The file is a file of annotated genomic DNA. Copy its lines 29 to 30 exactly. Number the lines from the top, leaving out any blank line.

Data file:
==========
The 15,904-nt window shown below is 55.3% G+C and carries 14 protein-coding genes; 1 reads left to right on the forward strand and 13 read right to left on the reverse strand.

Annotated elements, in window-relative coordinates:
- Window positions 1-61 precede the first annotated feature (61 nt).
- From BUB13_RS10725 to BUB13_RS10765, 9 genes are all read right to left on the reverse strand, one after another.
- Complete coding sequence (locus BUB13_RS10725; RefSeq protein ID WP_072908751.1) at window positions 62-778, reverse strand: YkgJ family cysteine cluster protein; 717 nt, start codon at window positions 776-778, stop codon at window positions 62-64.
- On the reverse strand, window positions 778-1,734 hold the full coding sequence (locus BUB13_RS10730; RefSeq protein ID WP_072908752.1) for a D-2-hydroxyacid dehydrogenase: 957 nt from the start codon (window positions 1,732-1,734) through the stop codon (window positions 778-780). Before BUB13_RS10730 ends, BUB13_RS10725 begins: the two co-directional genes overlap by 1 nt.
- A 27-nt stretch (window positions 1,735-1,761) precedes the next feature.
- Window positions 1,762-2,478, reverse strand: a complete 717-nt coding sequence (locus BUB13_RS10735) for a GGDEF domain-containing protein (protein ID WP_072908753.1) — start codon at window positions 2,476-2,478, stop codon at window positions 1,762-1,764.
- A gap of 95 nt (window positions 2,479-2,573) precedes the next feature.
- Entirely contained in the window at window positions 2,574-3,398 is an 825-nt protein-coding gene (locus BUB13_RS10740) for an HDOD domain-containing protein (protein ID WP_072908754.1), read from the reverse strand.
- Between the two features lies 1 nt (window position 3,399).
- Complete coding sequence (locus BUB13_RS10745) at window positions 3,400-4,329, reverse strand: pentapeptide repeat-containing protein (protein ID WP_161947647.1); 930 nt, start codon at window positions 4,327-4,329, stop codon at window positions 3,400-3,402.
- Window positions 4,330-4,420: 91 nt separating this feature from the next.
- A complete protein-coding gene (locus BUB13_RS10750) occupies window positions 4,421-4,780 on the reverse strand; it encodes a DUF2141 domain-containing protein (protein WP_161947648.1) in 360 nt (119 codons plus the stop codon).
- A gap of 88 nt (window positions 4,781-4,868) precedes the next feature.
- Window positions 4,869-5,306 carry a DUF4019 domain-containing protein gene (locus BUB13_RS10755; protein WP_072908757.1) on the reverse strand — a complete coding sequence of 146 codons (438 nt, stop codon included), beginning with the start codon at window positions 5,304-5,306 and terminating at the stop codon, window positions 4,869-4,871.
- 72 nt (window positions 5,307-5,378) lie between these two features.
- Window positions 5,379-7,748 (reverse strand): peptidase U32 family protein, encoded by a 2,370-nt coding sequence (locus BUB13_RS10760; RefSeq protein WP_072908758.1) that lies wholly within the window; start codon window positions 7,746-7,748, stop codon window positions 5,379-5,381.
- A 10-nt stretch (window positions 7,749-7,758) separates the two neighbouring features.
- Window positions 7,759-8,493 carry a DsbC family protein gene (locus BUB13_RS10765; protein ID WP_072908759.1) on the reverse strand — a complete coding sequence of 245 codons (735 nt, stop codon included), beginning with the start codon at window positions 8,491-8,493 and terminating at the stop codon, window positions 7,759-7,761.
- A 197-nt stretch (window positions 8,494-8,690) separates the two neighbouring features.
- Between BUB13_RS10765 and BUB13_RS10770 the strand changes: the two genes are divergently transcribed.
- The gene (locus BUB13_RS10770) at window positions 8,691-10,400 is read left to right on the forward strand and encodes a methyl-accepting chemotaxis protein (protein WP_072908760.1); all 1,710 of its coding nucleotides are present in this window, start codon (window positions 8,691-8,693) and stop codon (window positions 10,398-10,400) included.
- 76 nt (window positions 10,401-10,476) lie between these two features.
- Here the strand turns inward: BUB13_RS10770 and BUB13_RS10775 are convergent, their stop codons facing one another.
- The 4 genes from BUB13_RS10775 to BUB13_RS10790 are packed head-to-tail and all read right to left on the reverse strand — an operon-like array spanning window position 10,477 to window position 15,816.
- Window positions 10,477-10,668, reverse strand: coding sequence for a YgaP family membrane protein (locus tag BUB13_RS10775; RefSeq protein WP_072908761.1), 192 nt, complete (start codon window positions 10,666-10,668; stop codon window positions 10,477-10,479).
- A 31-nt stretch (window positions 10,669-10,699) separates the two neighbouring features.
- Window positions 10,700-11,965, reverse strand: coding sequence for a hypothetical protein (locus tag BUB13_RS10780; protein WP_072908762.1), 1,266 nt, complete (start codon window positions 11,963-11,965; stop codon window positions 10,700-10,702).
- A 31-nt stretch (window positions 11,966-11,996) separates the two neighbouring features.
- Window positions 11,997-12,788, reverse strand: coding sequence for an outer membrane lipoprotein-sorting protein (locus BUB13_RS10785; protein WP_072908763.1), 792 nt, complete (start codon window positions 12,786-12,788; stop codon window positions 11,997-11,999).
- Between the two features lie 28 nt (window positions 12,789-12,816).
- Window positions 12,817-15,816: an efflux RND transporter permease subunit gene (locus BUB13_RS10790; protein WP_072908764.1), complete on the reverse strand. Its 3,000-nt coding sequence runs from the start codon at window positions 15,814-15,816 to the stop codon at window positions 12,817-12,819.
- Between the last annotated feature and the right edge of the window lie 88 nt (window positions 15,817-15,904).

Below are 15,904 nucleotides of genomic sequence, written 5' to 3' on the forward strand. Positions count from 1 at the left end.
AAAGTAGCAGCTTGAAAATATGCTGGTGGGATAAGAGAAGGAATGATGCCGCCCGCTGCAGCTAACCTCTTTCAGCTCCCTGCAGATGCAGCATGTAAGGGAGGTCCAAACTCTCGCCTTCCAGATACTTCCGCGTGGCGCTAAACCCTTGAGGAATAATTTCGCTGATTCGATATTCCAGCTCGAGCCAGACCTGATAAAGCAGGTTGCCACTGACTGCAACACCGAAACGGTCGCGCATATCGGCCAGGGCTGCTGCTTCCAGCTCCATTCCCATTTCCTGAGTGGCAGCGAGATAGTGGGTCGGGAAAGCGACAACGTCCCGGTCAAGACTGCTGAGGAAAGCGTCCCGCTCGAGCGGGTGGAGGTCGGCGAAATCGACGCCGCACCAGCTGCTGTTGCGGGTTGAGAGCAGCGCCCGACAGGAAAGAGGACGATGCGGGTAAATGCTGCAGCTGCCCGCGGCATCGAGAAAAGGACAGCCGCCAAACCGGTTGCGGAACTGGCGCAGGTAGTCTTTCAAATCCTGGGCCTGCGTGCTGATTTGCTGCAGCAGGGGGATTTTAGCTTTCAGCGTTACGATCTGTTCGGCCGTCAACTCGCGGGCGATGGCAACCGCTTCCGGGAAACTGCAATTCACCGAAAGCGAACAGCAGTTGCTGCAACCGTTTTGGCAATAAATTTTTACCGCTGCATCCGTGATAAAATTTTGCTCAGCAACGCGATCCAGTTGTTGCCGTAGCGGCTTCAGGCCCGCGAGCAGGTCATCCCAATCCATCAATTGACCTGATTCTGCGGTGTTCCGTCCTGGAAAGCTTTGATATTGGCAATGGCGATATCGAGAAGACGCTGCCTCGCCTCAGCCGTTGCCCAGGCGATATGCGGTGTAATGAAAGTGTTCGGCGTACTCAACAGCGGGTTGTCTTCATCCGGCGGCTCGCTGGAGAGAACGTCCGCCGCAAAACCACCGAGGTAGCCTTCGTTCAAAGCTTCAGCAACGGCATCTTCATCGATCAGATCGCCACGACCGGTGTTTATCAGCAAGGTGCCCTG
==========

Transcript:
- Window positions 10,700-11,965, reverse strand: coding sequence for a hypothetical protein (locus tag BUB13_RS10780; protein WP_072908762.1), 1,266 nt, complete (start codon window positions 11,963-11,965; stop codon window positions 10,700-10,702).
- A 31-nt stretch (window positions 11,966-11,996) separates the two neighbouring features.